Wednesday, March 23, 2011

i-TFTD #310: On the Use of Data

#310-1. If you torture the data long enough, it will confess.
-Ronald Coase, Nobel prize-winning British economist (1910-)

#310-2. Far better an approximate answer to the right question, which is often vague, than the exact answer to the wrong question, which can always be made precise.
-John W. Tukey, American statistician (1915 – 2000)

#310-3. The temptation to form premature theories upon insufficient data is the bane of our profession.
-Sherlock Holmes, brilliant fictional detective created in 1887 by Arthur Conan Doyle, Scottish author and physician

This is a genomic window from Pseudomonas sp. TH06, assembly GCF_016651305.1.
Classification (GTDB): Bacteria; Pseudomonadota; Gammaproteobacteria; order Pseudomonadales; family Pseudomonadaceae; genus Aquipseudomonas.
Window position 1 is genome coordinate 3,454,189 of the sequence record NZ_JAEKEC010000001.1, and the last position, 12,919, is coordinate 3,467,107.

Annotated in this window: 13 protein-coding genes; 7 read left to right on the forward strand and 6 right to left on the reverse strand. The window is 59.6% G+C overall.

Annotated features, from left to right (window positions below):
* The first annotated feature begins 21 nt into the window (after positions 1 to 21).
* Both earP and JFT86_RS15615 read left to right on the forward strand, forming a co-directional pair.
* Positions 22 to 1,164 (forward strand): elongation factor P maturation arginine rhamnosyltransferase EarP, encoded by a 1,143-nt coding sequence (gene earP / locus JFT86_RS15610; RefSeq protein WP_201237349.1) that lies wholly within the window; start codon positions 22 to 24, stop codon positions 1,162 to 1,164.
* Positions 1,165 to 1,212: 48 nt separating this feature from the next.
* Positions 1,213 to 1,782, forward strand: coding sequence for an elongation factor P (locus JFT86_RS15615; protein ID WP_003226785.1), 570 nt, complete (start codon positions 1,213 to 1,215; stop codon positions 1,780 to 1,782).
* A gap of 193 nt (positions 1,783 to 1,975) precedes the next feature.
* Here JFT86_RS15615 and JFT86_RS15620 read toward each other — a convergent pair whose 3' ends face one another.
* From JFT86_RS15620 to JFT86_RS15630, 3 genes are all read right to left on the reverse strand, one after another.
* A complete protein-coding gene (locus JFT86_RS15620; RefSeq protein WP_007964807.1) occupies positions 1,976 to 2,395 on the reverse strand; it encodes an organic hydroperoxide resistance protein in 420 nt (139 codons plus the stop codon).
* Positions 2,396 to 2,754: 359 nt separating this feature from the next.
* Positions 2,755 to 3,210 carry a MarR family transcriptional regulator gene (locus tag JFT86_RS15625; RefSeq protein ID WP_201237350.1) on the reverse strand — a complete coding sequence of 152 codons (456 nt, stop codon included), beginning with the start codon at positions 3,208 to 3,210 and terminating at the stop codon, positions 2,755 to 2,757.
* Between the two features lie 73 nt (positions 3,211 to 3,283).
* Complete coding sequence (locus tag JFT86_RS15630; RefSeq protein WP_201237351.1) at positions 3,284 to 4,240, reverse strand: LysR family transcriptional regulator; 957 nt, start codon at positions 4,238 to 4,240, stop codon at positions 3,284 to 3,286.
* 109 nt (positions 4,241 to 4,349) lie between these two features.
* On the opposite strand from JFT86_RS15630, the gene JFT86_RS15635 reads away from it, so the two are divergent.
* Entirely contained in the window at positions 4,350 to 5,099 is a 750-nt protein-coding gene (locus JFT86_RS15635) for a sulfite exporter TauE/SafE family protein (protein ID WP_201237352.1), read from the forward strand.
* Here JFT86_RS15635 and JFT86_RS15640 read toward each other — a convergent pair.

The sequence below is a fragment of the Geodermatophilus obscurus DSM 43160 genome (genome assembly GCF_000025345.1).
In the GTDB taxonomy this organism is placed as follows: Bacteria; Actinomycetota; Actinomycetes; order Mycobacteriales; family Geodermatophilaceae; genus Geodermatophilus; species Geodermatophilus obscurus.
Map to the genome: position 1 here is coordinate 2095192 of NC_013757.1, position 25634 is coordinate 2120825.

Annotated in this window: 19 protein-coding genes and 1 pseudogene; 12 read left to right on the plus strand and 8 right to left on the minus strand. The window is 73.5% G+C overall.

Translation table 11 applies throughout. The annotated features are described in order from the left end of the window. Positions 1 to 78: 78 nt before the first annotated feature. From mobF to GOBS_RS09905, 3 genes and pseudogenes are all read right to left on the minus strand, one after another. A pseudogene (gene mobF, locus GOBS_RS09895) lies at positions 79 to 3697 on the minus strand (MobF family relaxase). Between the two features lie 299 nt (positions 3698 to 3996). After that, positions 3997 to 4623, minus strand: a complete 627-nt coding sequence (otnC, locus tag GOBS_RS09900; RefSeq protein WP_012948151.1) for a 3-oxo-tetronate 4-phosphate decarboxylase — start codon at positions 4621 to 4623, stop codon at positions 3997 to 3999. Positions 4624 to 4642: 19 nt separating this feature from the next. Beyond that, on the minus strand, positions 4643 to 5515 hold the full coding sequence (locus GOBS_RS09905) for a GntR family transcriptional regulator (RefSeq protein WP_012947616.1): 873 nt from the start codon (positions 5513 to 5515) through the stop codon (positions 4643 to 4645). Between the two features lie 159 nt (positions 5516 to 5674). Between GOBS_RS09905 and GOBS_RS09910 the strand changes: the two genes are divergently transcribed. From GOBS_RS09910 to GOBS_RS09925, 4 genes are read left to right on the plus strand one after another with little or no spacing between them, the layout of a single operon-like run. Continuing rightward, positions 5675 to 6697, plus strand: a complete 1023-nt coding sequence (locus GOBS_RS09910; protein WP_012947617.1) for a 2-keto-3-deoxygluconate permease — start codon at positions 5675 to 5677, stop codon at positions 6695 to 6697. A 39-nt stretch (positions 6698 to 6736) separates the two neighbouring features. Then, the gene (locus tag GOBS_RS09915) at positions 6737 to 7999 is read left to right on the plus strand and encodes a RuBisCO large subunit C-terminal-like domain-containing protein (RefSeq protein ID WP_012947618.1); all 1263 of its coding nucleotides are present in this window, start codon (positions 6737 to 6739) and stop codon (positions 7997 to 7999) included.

Statistical methods can be misapplied to create the illusion of conclusive proof, especially due to the wide availabil! ity and ease of use of tools to make charts of various types. In recent years I have keenly followed the explosion of infographics and data visualization.

For any non-trivial issue, it is important to spend time in formulating the right question before jumping to finding answers or gathering data. Many creative thinking techniques rely on redefining the question or problem statement, which can lead to interesting new dimensions to explore to come up with innovative solutions.

An interesting tidbit about John Tukey: He is credited with coining the word "bit" as a contraction of binary digit and a handier alternative to bigit and binit! He also coined the term "software".

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